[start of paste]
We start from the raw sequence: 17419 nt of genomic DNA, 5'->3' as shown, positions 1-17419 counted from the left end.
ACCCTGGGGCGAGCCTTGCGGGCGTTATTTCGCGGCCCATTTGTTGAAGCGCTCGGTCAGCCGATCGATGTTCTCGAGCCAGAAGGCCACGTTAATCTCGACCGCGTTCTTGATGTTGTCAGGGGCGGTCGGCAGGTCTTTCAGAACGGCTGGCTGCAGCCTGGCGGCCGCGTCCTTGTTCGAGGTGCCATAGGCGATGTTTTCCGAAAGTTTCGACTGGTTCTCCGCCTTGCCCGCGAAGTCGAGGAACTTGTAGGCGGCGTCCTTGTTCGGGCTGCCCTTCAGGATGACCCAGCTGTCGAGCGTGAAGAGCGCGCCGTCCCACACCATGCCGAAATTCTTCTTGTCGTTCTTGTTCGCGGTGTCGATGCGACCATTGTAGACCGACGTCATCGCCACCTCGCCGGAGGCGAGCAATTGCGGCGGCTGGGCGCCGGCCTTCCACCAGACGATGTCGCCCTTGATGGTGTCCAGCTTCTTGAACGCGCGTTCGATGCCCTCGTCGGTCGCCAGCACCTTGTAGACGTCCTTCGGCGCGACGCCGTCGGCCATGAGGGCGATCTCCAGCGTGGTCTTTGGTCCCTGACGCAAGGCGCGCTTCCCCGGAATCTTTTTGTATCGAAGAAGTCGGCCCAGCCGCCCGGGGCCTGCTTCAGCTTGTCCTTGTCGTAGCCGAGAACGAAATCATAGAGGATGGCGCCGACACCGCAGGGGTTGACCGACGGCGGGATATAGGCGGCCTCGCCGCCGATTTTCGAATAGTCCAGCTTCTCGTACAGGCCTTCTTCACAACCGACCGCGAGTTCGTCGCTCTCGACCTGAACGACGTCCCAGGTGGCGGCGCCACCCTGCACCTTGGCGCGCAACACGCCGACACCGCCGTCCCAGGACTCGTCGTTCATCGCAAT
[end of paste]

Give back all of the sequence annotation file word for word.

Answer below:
We start from the raw sequence: 17419 nt of genomic DNA, 5'->3' as shown, positions 1-17419 counted from the left end.
ACCCTGGGGCGAGCCTTGCGGGCGTTATTTCGCGGCCCATTTGTTGAAGCGCTCGGTCAGCCGATCGATGTTCTCGAGCCAGAAGGCCACGTTAATCTCGACCGCGTTCTTGATGTTGTCAGGGGCGGTCGGCAGGTCTTTCAGAACGGCTGGCTGCAGCCTGGCGGCCGCGTCCTTGTTCGAGGTGCCATAGGCGATGTTTTCCGAAAGTTTCGACTGGTTCTCCGCCTTGCCCGCGAAGTCGAGGAACTTGTAGGCGGCGTCCTTGTTCGGGCTGCCCTTCAGGATGACCCAGCTGTCGAGCGTGAAGAGCGCGCCGTCCCACACCATGCCGAAATTCTTCTTGTCGTTCTTGTTCGCGGTGTCGATGCGACCATTGTAGACCGACGTCATCGCCACCTCGCCGGAGGCGAGCAATTGCGGCGGCTGGGCGCCGGCCTTCCACCAGACGATGTCGCCCTTGATGGTGTCCAGCTTCTTGAACGCGCGTTCGATGCCCTCGTCGGTCGCCAGCACCTTGTAGACGTCCTTCGGCGCGACGCCGTCGGCCATGAGGGCGATCTCCAGCGTGGTCTTTGGTCCCTGACGCAAGGCGCGCTTCCCCGGAATCTTTTTGTATCGAAGAAGTCGGCCCAGCCGCCCGGGGCCTGCTTCAGCTTGTCCTTGTCGTAGCCGAGAACGAAATCATAGAGGATGGCGCCGACACCGCAGGGGTTGACCGACGGCGGGATATAGGCGGCCTCGCCGCCGATTTTCGAATAGTCCAGCTTCTCGTACAGGCCTTCTTCACAACCGACCGCGAGTTCGTCGCTCTCGACCTGAACGACGTCCCAGGTGGCGGCGCCACCCTGCACCTTGGCGCGCAACACGCCGACACCGCCGTCCCAGGACTCGTCGTTCATCGCAAT